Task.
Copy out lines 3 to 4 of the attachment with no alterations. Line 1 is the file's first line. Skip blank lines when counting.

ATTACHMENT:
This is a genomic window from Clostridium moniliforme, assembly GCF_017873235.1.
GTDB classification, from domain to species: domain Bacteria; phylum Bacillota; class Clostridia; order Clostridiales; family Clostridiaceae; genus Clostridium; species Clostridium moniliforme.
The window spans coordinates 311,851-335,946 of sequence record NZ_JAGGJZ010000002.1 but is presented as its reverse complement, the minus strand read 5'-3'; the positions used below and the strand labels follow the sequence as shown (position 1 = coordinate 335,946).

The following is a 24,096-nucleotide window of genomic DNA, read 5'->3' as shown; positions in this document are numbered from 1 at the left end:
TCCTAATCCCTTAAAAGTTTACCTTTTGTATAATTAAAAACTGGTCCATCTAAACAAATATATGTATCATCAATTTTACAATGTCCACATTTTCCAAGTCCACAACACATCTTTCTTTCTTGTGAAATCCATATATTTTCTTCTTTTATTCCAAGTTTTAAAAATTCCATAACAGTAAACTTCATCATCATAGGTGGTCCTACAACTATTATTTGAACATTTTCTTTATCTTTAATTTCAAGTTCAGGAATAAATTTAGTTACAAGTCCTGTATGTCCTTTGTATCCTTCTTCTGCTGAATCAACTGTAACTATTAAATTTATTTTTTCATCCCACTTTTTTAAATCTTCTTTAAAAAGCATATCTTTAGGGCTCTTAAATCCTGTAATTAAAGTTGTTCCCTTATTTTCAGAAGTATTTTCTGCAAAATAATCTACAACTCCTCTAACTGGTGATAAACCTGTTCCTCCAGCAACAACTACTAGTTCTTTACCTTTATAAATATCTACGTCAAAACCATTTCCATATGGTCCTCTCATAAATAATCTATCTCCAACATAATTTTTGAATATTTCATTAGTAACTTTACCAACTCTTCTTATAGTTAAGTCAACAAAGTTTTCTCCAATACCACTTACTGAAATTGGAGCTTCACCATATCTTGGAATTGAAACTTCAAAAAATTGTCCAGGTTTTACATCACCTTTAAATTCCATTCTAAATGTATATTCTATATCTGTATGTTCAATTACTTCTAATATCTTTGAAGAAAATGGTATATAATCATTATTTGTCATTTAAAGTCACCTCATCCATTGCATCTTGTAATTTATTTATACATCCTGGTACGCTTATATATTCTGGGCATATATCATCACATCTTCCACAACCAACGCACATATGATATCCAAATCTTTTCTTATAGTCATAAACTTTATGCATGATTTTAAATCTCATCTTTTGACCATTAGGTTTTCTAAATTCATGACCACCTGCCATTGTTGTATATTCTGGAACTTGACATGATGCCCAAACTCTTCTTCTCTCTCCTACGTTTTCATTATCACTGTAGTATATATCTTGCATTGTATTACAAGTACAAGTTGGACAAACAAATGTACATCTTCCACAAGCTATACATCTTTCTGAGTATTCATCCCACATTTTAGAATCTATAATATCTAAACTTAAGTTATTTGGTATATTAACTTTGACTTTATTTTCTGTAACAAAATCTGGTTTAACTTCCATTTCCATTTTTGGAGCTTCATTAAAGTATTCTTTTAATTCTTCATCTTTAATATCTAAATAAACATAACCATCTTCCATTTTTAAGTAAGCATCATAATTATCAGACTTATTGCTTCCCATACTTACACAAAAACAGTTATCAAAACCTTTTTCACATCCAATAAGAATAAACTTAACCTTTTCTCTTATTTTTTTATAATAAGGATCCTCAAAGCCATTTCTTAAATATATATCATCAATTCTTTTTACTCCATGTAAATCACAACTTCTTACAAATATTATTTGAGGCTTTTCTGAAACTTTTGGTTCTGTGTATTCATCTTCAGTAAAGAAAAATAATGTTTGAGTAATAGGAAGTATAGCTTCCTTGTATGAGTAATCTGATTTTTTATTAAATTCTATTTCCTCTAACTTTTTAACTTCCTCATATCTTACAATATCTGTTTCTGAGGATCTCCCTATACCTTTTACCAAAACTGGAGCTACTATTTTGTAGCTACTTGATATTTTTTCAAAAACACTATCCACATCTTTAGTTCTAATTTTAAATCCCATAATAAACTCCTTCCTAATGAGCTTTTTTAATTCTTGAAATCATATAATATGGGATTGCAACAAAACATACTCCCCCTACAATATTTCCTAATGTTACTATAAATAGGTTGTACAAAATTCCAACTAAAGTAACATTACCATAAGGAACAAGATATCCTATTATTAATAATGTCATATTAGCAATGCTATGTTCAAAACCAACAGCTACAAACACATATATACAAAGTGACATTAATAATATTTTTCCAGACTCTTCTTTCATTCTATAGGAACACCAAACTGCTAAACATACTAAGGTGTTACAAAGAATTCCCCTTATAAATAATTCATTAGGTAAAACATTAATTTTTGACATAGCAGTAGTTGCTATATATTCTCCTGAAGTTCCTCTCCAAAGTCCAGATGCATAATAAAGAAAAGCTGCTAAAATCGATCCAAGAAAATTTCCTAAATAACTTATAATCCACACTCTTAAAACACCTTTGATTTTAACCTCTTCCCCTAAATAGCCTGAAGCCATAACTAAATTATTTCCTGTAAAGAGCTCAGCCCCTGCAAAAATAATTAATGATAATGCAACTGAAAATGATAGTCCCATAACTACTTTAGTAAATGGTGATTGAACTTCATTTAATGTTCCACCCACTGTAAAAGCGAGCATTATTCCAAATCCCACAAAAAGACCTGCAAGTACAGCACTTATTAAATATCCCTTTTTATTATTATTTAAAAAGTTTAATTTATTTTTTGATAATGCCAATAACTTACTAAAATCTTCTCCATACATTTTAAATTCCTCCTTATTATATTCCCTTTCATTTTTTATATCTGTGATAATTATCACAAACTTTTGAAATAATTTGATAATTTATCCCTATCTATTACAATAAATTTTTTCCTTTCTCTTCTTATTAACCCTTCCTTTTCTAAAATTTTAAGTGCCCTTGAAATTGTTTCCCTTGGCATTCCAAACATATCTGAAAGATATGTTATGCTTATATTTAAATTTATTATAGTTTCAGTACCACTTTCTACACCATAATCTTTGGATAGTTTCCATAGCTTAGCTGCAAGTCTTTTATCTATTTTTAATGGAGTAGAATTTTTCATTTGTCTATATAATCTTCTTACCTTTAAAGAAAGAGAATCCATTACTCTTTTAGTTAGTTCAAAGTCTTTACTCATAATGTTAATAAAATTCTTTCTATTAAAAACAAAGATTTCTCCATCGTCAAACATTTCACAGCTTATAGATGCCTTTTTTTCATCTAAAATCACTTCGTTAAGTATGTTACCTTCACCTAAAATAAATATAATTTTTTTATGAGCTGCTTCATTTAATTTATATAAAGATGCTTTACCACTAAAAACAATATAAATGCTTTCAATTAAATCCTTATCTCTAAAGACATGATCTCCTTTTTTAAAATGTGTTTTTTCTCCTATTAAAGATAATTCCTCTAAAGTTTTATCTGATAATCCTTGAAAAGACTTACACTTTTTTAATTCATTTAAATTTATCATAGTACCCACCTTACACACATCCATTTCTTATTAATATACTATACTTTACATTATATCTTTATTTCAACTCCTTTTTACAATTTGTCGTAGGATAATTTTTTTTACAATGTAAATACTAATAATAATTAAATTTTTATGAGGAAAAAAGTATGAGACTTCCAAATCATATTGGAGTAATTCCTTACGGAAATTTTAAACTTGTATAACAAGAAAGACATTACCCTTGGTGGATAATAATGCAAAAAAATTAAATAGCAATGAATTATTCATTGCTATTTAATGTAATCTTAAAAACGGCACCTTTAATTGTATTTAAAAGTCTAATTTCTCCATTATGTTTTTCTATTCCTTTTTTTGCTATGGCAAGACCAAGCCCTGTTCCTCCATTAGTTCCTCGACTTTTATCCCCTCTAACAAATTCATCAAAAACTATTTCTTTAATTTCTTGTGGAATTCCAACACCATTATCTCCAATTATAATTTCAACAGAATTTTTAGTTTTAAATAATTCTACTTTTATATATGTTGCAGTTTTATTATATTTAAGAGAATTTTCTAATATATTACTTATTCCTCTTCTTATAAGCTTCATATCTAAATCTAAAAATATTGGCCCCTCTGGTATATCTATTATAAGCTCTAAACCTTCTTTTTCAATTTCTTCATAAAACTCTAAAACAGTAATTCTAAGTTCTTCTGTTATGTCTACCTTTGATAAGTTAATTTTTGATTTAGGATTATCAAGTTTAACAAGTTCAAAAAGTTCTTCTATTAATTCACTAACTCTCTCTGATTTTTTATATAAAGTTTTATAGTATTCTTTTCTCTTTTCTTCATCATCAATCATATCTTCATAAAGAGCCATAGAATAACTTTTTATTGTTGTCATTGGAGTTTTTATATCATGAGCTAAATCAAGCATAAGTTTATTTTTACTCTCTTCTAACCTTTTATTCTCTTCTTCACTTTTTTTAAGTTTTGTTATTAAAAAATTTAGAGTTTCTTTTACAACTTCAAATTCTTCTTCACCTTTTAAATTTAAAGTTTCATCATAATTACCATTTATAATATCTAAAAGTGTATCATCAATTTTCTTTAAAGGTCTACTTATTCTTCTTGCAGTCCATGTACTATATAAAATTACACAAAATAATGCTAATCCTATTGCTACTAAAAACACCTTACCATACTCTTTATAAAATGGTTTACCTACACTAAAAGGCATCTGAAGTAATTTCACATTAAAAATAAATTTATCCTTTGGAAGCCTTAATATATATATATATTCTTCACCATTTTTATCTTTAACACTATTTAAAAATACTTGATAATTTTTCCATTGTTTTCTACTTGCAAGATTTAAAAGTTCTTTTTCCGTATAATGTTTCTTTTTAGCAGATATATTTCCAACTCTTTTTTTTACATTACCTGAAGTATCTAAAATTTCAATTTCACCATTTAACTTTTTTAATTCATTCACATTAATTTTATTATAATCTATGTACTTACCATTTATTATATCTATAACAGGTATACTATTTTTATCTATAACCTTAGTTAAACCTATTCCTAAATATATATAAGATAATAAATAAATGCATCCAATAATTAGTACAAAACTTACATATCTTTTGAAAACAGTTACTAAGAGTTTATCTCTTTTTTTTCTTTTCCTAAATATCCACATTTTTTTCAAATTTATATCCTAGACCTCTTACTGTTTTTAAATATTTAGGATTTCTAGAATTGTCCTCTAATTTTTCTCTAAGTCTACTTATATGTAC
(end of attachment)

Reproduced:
The window spans coordinates 311,851-335,946 of sequence record NZ_JAGGJZ010000002.1 but is presented as its reverse complement, the minus strand read 5'-3'; the positions used below and the strand labels follow the sequence as shown (position 1 = coordinate 335,946).

The following is a 24,096-nucleotide window of genomic DNA, read 5'->3' as shown; positions in this document are numbered from 1 at the left end: